Mexico posted a trade deficit of $1.997 billion in February, nearly three times bigger than expected, the Mexican government announced on Wednesday.
Analysts surveyed by Reuters had forecast the deficit at $696 million.
Total exports increased 16.5 percent from February 2007 to $22.84 billion, with oil-related exports up 34.4 percent. Non-oil exports gained only 13.5 percent, in part because of weakening demand from the U.S., which buys about 80 percent of all Mexican exports.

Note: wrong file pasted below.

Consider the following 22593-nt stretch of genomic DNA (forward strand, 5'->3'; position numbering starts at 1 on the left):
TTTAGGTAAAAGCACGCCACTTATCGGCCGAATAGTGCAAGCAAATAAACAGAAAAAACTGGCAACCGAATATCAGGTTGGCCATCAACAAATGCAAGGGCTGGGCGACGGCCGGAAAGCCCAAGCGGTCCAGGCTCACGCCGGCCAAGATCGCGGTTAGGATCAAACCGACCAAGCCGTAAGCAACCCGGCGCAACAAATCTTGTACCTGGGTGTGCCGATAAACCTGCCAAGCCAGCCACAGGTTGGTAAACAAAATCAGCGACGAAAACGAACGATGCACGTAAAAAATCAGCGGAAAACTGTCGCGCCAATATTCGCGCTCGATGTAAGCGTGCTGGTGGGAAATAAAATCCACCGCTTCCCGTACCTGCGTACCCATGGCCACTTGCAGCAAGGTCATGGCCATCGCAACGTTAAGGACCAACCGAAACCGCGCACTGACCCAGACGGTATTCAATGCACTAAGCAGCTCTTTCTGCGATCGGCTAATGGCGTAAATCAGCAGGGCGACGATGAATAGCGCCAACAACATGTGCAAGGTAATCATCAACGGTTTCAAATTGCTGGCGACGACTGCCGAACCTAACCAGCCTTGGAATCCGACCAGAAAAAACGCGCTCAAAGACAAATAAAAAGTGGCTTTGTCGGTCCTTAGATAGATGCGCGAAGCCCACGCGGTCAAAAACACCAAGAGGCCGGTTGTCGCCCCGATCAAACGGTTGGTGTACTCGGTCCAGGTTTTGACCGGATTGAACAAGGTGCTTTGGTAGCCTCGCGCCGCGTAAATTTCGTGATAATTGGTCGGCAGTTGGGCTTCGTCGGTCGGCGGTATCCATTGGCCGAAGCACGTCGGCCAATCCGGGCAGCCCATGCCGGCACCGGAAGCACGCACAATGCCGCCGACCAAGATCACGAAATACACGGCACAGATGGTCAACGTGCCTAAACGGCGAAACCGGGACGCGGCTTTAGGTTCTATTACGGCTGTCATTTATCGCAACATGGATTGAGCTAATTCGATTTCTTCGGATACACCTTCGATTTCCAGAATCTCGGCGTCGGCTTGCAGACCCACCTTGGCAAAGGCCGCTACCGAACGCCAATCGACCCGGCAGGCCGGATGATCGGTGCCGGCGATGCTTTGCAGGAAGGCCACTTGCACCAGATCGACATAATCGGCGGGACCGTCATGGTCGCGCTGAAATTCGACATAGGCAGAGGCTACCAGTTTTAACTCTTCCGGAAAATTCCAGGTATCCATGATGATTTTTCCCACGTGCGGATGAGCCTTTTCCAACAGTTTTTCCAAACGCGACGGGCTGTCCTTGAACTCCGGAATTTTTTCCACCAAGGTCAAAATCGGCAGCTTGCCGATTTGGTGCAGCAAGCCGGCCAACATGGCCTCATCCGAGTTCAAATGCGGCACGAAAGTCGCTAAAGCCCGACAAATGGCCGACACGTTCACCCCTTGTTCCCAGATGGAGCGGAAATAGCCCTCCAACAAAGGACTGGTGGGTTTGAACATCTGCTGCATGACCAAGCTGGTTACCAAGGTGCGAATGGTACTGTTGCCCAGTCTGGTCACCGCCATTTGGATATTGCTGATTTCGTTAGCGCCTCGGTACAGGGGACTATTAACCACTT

Imports in February were $24.834 billion, up 24 percent over the same month in 2007. Of that, imports of intermediate goods were 18.2-percent higher and consumer goods imports were up 34.3 percent. Imports of capital goods rose 48.7 percent.
Also on Wednesday, Mexico's peso weakened 0.10 percent to 10.6965 per dollar. A weakening peso will make Mexican exports less expensive for buyers in the U.S., and make it more attractive for foreign companies to invest in Mexico.